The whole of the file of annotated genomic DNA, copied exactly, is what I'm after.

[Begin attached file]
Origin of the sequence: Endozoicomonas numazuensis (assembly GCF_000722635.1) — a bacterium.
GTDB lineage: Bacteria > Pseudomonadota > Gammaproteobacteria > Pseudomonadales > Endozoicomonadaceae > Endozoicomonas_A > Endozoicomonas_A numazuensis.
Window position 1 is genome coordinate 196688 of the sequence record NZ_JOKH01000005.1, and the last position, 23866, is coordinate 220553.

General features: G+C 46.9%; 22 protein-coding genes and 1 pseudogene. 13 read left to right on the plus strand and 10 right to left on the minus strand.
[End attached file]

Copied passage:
Origin of the sequence: Endozoicomonas numazuensis (assembly GCF_000722635.1) — a bacterium.
GTDB lineage: Bacteria > Pseudomonadota > Gammaproteobacteria > Pseudomonadales > Endozoicomonadaceae > Endozoicomonas_A > Endozoicomonas_A numazuensis.
Window position 1 is genome coordinate 196688 of the sequence record NZ_JOKH01000005.1, and the last position, 23866, is coordinate 220553.

General features: G+C 46.9%; 22 protein-coding genes and 1 pseudogene. 13 read left to right on the plus strand and 10 right to left on the minus strand.